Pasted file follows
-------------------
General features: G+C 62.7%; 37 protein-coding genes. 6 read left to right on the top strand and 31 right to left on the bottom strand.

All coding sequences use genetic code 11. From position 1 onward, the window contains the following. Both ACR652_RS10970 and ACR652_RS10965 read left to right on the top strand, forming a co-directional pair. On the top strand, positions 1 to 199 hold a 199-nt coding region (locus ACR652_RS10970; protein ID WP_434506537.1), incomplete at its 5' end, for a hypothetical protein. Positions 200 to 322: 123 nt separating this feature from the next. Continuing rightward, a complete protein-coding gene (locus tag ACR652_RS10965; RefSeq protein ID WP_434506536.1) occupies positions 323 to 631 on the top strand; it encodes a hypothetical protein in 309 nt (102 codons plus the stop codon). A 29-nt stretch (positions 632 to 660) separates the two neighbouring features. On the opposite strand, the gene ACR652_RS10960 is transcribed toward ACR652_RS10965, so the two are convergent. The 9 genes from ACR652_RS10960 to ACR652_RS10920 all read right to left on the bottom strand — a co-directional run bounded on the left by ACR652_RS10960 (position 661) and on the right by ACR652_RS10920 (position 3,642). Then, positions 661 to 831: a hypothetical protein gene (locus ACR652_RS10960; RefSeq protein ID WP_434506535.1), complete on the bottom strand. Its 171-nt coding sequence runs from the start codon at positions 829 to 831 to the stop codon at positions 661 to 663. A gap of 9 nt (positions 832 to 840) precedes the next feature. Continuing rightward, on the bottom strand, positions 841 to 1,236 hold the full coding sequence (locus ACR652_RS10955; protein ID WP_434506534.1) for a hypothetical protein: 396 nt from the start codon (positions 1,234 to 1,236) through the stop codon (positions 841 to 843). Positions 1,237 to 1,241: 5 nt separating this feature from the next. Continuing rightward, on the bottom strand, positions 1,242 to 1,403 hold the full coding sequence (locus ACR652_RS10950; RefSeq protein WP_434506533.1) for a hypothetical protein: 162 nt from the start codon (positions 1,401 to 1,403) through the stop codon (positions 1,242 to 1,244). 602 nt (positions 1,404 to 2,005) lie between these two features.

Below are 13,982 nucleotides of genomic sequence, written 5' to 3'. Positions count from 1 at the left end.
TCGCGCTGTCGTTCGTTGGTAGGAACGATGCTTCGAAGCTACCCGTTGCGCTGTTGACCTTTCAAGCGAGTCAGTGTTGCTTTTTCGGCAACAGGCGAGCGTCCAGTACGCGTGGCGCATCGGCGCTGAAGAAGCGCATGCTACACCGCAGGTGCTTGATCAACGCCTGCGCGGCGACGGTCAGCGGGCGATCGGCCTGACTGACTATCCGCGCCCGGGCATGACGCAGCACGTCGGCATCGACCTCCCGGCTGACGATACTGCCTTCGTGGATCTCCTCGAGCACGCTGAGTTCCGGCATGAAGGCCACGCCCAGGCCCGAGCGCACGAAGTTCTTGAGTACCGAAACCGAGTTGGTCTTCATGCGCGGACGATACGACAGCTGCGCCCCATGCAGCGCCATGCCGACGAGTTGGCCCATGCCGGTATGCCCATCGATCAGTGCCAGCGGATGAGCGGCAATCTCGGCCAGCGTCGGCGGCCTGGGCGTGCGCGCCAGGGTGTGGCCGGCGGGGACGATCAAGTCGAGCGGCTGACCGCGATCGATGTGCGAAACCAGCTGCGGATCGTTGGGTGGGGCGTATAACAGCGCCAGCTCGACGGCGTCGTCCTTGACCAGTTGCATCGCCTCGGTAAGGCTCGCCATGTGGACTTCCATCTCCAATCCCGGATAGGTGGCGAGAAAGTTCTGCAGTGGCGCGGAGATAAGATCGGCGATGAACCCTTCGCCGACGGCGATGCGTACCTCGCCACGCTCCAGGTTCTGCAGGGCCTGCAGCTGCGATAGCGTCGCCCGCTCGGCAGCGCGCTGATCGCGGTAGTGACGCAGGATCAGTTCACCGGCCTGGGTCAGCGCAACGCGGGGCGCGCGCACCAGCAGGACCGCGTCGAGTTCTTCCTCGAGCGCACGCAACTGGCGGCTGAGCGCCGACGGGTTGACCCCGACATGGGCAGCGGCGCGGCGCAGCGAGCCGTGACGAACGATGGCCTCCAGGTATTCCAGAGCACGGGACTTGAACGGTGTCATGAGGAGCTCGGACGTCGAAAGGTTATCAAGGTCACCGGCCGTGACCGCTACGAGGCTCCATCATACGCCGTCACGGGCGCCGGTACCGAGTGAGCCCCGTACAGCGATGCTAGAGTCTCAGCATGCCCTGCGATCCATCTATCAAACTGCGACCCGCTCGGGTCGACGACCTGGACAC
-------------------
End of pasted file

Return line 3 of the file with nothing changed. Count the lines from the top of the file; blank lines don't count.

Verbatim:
Below are 13,982 nucleotides of genomic sequence, written 5' to 3'. Positions count from 1 at the left end.